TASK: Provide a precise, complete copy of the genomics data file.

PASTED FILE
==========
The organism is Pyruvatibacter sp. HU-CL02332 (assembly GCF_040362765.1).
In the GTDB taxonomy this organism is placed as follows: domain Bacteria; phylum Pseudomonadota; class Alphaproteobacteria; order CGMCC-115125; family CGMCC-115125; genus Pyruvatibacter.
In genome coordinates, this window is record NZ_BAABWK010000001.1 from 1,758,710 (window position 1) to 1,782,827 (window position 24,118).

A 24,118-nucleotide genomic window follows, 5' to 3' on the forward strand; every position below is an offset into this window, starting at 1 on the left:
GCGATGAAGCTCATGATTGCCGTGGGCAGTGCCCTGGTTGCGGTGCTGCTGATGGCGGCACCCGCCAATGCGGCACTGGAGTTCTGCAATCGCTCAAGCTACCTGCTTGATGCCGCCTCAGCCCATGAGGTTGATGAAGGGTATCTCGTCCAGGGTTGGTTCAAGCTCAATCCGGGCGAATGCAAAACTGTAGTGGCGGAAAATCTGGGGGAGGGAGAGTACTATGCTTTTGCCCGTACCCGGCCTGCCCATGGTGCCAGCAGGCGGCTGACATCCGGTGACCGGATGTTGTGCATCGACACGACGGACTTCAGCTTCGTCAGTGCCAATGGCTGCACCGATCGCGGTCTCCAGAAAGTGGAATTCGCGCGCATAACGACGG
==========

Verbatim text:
The organism is Pyruvatibacter sp. HU-CL02332 (assembly GCF_040362765.1).
In the GTDB taxonomy this organism is placed as follows: domain Bacteria; phylum Pseudomonadota; class Alphaproteobacteria; order CGMCC-115125; family CGMCC-115125; genus Pyruvatibacter.
In genome coordinates, this window is record NZ_BAABWK010000001.1 from 1,758,710 (window position 1) to 1,782,827 (window position 24,118).

A 24,118-nucleotide genomic window follows, 5' to 3' on the forward strand; every position below is an offset into this window, starting at 1 on the left:
GCGATGAAGCTCATGATTGCCGTGGGCAGTGCCCTGGTTGCGGTGCTGCTGATGGCGGCACCCGCCAATGCGGCACTGGAGTTCTGCAATCGCTCAAGCTACCTGCTTGATGCCGCCTCAGCCCATGAGGTTGATGAAGGGTATCTCGTCCAGGGTTGGTTCAAGCTCAATCCGGGCGAATGCAAAACTGTAGTGGCGGAAAATCTGGGGGAGGGAGAGTACTATGCTTTTGCCCGTACCCGGCCTGCCCATGGTGCCAGCAGGCGGCTGACATCCGGTGACCGGATGTTGTGCATCGACACGACGGACTTCAGCTTCGTCAGTGCCAATGGCTGCACCGATCGCGGTCTCCAGAAAGTGGAATTCGCGCGCATAACGACGG